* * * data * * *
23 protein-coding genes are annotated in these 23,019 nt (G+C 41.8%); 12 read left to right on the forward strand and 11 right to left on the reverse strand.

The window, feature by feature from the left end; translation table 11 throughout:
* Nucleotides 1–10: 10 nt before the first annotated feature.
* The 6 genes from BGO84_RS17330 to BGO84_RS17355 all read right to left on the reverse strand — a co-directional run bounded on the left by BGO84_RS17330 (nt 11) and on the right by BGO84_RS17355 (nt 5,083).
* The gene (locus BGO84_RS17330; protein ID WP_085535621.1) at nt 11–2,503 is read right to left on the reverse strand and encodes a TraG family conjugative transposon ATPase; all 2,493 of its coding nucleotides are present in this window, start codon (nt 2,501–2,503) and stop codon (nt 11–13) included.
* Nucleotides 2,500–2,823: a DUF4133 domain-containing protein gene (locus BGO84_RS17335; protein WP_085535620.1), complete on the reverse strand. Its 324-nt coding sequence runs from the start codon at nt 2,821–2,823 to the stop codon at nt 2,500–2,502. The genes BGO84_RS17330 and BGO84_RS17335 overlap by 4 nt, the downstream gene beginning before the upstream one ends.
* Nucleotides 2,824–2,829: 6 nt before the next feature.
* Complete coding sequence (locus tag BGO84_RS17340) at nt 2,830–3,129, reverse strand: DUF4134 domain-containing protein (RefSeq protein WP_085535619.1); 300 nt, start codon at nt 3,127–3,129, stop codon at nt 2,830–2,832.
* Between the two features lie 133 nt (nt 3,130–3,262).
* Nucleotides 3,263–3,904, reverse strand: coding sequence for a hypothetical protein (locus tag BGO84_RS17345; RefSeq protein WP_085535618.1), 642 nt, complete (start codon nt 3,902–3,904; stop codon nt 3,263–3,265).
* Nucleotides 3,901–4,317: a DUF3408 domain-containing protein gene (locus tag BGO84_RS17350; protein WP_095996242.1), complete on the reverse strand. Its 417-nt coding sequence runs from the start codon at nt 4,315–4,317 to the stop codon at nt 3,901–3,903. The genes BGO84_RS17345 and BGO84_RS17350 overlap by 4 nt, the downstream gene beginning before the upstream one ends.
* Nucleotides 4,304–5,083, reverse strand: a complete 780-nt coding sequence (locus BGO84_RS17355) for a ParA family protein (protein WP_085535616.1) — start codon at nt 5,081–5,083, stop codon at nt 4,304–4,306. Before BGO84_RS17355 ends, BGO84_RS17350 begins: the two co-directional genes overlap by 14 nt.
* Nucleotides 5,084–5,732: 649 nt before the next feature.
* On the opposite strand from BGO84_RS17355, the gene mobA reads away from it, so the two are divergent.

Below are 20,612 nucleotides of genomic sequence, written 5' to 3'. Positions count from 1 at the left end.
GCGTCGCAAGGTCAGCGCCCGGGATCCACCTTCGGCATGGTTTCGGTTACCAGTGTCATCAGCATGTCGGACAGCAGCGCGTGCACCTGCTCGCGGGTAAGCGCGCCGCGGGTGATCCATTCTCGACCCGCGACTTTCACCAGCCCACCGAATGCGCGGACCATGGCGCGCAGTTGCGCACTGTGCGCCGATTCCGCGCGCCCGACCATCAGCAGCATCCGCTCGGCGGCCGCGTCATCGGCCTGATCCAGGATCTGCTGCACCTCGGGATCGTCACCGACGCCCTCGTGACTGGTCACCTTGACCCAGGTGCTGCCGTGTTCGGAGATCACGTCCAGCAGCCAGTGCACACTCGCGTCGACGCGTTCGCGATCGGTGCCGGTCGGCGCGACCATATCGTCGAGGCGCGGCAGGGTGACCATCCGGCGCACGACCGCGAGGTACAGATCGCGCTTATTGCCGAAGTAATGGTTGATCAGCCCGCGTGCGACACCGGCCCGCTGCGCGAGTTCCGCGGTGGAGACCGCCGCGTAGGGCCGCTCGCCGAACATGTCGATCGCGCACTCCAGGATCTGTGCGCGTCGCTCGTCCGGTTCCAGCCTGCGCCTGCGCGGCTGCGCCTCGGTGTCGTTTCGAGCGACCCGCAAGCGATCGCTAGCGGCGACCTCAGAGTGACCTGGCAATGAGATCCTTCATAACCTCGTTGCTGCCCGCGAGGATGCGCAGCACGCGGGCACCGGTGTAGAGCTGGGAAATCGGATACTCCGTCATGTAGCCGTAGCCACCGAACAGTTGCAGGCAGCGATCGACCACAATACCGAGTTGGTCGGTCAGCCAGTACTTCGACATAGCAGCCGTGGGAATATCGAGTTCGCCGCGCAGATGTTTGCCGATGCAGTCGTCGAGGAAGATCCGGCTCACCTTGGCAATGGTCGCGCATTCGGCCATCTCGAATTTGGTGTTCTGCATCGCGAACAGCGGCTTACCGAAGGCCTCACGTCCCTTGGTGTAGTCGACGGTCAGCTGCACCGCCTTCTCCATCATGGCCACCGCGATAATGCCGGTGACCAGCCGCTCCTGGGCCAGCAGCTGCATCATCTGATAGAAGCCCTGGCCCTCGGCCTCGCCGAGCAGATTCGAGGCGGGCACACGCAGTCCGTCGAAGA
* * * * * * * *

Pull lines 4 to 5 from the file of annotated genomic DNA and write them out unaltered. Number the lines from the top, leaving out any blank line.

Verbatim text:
* The 6 genes from BGO84_RS17330 to BGO84_RS17355 all read right to left on the reverse strand — a co-directional run bounded on the left by BGO84_RS17330 (nt 11) and on the right by BGO84_RS17355 (nt 5,083).
* The gene (locus BGO84_RS17330; protein ID WP_085535621.1) at nt 11–2,503 is read right to left on the reverse strand and encodes a TraG family conjugative transposon ATPase; all 2,493 of its coding nucleotides are present in this window, start codon (nt 2,501–2,503) and stop codon (nt 11–13) included.